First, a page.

Since 2003, Louisiana, through the Department of Health and Hospitals (“DHH”) and the Medicaid Program, administers home and community-based health services (“HCBS”) available to disabled citizens. The HCBS includes several programs, one of which is the Long Term Personal Care Services (“LT-PCS”) program. The LT-PCS program provides disabled citizens with a personal care worker to assist with performing personal care or household chores that the disabled citizen would otherwise be unable to perform, in order to avoid being institutionalized. Individuals who do not qualify for LT-PCS or who seek additional or alternative services may enter one of Louisiana’s waiver programs: Elderly and Disabled Adults, Adult Day Health Care, Program of All-inclusive Care for the Elderly, or Money Follows the Person for individuals transitioning from nursing facilities. However, these programs have limited slots, geographical or age limits, and long waiting lists. An individual may be moved to the top of the priority list and immediately obtain a waiver, if the individual has had a hospital stay in excess of 30 days or has been treated in a nursing facility for 120 consecutive days.
In September, 2010, to address budgetary concerns, Louisiana passed Act 490, which lowered the maximum weekly hours available to LT-PCS program beneficiaries from 42 hours to 32 hours per week. The reduction in weekly service hours applied to current and new LT-PCS beneficiaries. DHH determined that the reduction in service hours would save Louisiana $5 million in 2011 and $24 million in 2012.
On September 22, 2010, Helen Pitts and other plaintiffs filed suit against DHH and Secretary Bruce Greenstein (“Defendants”) for declaratory and injunctive relief to prohibit the implementation of the reduction in weekly service hours, claiming the Act violated Title II of the Americans with Disabilities Act (“ADA”) and Section 504 of the Rehabilitation Act of 1973, by unlawfully discriminating against them by depriving them of at-home assistance necessary to remain “integrated” into the community. Pitts et al v. Greenstein, 2011 WL 2193398 (M.D. La. 2011). Plaintiffs contended the average cost of services for an individual in the LT-PCS program is less than the cost of maintaining the individual in a nursing home.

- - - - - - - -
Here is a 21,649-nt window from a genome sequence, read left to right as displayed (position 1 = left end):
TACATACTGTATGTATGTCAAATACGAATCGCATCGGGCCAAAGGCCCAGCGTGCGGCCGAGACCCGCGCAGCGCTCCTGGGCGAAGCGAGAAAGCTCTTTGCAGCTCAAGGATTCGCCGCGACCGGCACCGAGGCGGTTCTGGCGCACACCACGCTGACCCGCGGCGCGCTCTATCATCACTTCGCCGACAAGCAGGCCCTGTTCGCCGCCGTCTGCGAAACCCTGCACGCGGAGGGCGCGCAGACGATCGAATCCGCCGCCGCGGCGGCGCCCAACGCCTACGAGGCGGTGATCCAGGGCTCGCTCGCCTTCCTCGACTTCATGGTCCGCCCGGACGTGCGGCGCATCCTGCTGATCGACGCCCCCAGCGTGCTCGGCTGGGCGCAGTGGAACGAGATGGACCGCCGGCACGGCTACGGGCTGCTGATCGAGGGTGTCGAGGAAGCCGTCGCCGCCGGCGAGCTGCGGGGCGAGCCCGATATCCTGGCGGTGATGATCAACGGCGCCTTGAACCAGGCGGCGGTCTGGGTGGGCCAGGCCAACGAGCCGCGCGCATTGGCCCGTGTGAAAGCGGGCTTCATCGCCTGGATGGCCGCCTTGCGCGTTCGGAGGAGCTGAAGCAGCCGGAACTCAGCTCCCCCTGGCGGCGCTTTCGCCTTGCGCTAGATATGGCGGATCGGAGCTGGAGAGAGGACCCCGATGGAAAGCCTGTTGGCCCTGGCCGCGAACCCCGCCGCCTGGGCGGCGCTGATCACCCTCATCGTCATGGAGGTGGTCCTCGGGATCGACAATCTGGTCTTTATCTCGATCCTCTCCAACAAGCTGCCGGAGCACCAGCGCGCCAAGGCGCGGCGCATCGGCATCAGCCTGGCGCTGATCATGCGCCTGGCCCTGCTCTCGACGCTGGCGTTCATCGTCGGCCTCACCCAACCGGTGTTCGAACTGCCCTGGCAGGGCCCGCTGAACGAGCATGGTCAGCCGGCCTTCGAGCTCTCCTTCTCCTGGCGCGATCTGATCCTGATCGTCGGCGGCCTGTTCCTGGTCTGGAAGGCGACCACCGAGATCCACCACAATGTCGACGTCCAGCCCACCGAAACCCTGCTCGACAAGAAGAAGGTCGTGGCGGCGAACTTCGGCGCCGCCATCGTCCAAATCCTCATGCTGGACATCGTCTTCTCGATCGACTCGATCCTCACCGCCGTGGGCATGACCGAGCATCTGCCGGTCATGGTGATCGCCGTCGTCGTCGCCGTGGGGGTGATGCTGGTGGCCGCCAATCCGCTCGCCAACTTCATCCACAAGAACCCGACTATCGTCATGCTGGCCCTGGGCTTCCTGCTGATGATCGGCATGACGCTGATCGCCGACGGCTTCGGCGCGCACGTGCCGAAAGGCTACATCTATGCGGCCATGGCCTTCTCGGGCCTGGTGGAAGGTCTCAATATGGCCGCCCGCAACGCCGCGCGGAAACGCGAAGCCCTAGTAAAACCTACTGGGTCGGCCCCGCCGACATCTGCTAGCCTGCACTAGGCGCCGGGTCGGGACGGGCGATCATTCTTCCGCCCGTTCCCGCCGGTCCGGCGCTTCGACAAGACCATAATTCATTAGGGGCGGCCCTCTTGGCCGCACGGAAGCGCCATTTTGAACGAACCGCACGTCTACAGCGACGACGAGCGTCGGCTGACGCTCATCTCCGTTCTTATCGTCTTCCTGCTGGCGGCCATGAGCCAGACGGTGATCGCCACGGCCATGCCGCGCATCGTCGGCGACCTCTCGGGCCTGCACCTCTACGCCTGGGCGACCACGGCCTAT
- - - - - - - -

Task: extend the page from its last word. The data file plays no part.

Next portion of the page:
DHH and Greenstein filed a motion for summary judgment, seeking to have the lawsuit dismissed. They contended the reduction did not discriminate against the plaintiffs under the ADA or Section 504 of the Rehabilitation Act of 1973, because there was a comprehensive and effective plan in place to provide disabled individuals with HCBS. The Defendants pointed to the combination of HCBS and waiver programs that would ensure disabled individuals were not forced into nursing facilities. They also contended that, even if the reduction did discriminate against the plaintiffs, the claims failed because plaintiffs did not meet their burden of showing that returning to the 42-hour weekly maximum for services hours was a reasonable modification to the plan for reduction of service hours to 32 hours per week. In response, the Plaintiffs asserted the State’s plan increased their risk of institutionalization, because the waiver programs were either not available in their geographic area or had a long waiting period to qualify. The plaintiffs argued that, in order to move to the top of the waiting list for the waiver programs, they had to be subjected to institutionalization—the very situation the ADA was designed to prevent.
The court denied the Defendants’ motion for summary judgment, finding genuine issues of material fact as to whether maintaining the prior 42 hours per week maximum for services was a reasonable modification or a fundamental alteration for purposes of the Plaintiffs’ ADA claims. The court stated that Louisiana’s current plan plainly violated the ADA by creating a greater risk for institutionalization for those disabled individuals who require more than 32 hours per week of assistance.